Dialog

Have you ever listened to the way you speak? I mean really listened. Take a moment to consider how you tell someone you had a great or heinous day. I’m betting you don’t create the sentence to match how your high school English teacher would grade such as “I had a lovely day, thank you.” We don’t talk the same language we write or read. Spoken dialog is not the same beast as the written tongue. If you want to create memorable characters and powerful scenes, it is best to keep this in mind. The dialog has to flow in the reader’s mind as if they were actually speaking the words themselves or hearing their lover, friend, or enemy say them.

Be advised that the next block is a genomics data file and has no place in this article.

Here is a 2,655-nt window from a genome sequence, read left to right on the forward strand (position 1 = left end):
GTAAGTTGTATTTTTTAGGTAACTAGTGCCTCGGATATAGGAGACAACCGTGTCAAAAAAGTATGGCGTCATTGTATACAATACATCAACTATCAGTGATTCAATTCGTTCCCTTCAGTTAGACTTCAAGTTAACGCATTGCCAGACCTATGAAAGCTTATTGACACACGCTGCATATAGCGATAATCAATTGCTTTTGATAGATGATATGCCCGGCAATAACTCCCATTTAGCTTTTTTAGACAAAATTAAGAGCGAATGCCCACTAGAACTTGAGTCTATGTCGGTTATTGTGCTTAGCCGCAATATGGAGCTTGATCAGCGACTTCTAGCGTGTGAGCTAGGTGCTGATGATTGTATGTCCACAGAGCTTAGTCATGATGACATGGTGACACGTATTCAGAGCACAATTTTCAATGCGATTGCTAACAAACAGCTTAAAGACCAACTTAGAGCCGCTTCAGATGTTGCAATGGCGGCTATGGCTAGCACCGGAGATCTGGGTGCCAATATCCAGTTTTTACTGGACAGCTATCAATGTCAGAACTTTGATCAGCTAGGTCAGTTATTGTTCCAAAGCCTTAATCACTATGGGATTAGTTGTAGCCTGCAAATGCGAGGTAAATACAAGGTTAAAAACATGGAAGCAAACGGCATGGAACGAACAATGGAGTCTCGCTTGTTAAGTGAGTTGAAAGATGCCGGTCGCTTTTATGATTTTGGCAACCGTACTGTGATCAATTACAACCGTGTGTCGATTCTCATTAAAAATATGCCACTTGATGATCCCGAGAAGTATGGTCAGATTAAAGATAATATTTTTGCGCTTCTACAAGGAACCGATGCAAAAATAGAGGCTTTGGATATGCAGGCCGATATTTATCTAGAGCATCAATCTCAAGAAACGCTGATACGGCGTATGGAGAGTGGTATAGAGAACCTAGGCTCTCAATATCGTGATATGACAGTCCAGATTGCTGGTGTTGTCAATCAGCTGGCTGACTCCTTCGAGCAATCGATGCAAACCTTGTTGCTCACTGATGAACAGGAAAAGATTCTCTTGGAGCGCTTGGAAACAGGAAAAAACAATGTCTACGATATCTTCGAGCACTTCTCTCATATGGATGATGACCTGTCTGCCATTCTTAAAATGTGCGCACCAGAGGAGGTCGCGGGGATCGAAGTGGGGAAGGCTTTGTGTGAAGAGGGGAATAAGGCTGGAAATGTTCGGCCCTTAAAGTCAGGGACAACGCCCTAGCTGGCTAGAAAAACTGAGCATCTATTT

Read your dialog out loud. Do you hit snags that sound awkward? Do you grimace at the prescribed word order or word choice? Change it then. Perfect grammar is for term papers and essays. In the fiction novel you need to create a believable world for the reader to enter into, and nothing stops a reader from suspending disbelief more than fine tuned dialog that comes out of a ‘How To Write’ manual.

Advertisements

~ by amberrosethompson on August 2, 2011.

Leave a Reply

Fill in your details below or click an icon to log in:

WordPress.com Logo

You are commenting using your WordPress.com account. Log Out / Change )

Twitter picture

You are commenting using your Twitter account. Log Out / Change )

Facebook photo

You are commenting using your Facebook account. Log Out / Change )

Google+ photo

You are commenting using your Google+ account. Log Out / Change )

Connecting to %s

 
%d bloggers like this: